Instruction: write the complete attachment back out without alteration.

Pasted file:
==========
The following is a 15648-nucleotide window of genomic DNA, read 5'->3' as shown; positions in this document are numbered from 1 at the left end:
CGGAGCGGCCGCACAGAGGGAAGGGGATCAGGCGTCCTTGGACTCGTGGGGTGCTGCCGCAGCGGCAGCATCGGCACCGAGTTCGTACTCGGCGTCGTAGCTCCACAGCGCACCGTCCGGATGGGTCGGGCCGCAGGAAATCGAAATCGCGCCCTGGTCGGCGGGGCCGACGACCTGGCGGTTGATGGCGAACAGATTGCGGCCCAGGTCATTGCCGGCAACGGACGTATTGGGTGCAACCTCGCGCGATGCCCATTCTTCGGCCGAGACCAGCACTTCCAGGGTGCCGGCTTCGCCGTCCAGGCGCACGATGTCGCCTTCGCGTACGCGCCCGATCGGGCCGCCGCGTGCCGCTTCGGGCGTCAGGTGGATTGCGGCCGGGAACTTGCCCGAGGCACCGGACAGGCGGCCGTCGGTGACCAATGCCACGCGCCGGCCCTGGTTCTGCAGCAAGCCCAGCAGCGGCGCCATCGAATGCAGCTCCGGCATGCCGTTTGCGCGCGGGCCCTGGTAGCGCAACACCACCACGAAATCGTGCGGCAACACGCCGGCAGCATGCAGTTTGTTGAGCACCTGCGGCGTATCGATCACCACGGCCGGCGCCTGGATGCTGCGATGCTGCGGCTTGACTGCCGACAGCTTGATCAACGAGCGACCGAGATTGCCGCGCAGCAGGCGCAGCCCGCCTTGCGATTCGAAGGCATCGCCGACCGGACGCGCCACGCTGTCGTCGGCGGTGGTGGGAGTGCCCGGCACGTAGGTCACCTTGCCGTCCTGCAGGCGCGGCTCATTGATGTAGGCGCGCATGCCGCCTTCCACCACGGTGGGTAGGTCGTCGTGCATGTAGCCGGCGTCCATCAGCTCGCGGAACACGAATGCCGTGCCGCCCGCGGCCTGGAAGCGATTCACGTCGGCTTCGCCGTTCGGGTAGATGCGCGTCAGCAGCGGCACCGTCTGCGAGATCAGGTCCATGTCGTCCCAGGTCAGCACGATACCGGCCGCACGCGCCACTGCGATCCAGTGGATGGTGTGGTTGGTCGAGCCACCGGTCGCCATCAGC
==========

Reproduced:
The following is a 15648-nucleotide window of genomic DNA, read 5'->3' as shown; positions in this document are numbered from 1 at the left end:
CGGAGCGGCCGCACAGAGGGAAGGGGATCAGGCGTCCTTGGACTCGTGGGGTGCTGCCGCAGCGGCAGCATCGGCACCGAGTTCGTACTCGGCGTCGTAGCTCCACAGCGCACCGTCCGGATGGGTCGGGCCGCAGGAAATCGAAATCGCGCCCTGGTCGGCGGGGCCGACGACCTGGCGGTTGATGGCGAACAGATTGCGGCCCAGGTCATTGCCGGCAACGGACGTATTGGGTGCAACCTCGCGCGATGCCCATTCTTCGGCCGAGACCAGCACTTCCAGGGTGCCGGCTTCGCCGTCCAGGCGCACGATGTCGCCTTCGCGTACGCGCCCGATCGGGCCGCCGCGTGCCGCTTCGGGCGTCAGGTGGATTGCGGCCGGGAACTTGCCCGAGGCACCGGACAGGCGGCCGTCGGTGACCAATGCCACGCGCCGGCCCTGGTTCTGCAGCAAGCCCAGCAGCGGCGCCATCGAATGCAGCTCCGGCATGCCGTTTGCGCGCGGGCCCTGGTAGCGCAACACCACCACGAAATCGTGCGGCAACACGCCGGCAGCATGCAGTTTGTTGAGCACCTGCGGCGTATCGATCACCACGGCCGGCGCCTGGATGCTGCGATGCTGCGGCTTGACTGCCGACAGCTTGATCAACGAGCGACCGAGATTGCCGCGCAGCAGGCGCAGCCCGCCTTGCGATTCGAAGGCATCGCCGACCGGACGCGCCACGCTGTCGTCGGCGGTGGTGGGAGTGCCCGGCACGTAGGTCACCTTGCCGTCCTGCAGGCGCGGCTCATTGATGTAGGCGCGCATGCCGCCTTCCACCACGGTGGGTAGGTCGTCGTGCATGTAGCCGGCGTCCATCAGCTCGCGGAACACGAATGCCGTGCCGCCCGCGGCCTGGAAGCGATTCACGTCGGCTTCGCCGTTCGGGTAGATGCGCGTCAGCAGCGGCACCGTCTGCGAGATCAGGTCCATGTCGTCCCAGGTCAGCACGATACCGGCCGCACGCGCCACTGCGATCCAGTGGATGGTGTGGTTGGTCGAGCCACCGGTCGCCATCAGC